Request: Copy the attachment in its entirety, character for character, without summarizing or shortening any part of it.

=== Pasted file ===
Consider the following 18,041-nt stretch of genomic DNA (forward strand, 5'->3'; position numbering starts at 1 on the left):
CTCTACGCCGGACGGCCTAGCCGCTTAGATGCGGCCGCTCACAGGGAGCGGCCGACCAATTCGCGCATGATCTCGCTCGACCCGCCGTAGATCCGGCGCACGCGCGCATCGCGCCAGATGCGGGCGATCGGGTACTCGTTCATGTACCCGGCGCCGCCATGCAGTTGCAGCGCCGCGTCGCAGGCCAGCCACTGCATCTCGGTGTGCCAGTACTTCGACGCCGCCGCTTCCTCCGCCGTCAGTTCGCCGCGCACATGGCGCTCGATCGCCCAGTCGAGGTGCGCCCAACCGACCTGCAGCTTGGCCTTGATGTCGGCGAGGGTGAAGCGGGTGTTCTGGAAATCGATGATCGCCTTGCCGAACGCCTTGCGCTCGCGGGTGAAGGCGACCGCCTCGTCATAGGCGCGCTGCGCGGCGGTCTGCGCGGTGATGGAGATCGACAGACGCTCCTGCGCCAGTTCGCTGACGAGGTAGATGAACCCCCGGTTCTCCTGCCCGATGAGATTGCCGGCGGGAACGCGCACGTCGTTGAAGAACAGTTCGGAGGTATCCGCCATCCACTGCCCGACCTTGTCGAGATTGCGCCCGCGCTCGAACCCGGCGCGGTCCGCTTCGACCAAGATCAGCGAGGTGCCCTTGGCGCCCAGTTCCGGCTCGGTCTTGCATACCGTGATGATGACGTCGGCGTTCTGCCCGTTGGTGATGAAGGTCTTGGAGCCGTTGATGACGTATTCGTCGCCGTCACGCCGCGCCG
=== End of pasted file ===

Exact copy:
Consider the following 18,041-nt stretch of genomic DNA (forward strand, 5'->3'; position numbering starts at 1 on the left):
CTCTACGCCGGACGGCCTAGCCGCTTAGATGCGGCCGCTCACAGGGAGCGGCCGACCAATTCGCGCATGATCTCGCTCGACCCGCCGTAGATCCGGCGCACGCGCGCATCGCGCCAGATGCGGGCGATCGGGTACTCGTTCATGTACCCGGCGCCGCCATGCAGTTGCAGCGCCGCGTCGCAGGCCAGCCACTGCATCTCGGTGTGCCAGTACTTCGACGCCGCCGCTTCCTCCGCCGTCAGTTCGCCGCGCACATGGCGCTCGATCGCCCAGTCGAGGTGCGCCCAACCGACCTGCAGCTTGGCCTTGATGTCGGCGAGGGTGAAGCGGGTGTTCTGGAAATCGATGATCGCCTTGCCGAACGCCTTGCGCTCGCGGGTGAAGGCGACCGCCTCGTCATAGGCGCGCTGCGCGGCGGTCTGCGCGGTGATGGAGATCGACAGACGCTCCTGCGCCAGTTCGCTGACGAGGTAGATGAACCCCCGGTTCTCCTGCCCGATGAGATTGCCGGCGGGAACGCGCACGTCGTTGAAGAACAGTTCGGAGGTATCCGCCATCCACTGCCCGACCTTGTCGAGATTGCGCCCGCGCTCGAACCCGGCGCGGTCCGCTTCGACCAAGATCAGCGAGGTGCCCTTGGCGCCCAGTTCCGGCTCGGTCTTGCATACCGTGATGATGACGTCGGCGTTCTGCCCGTTGGTGATGAAGGTCTTGGAGCCGTTGATGACGTATTCGTCGCCGTCACGCCGCGCCG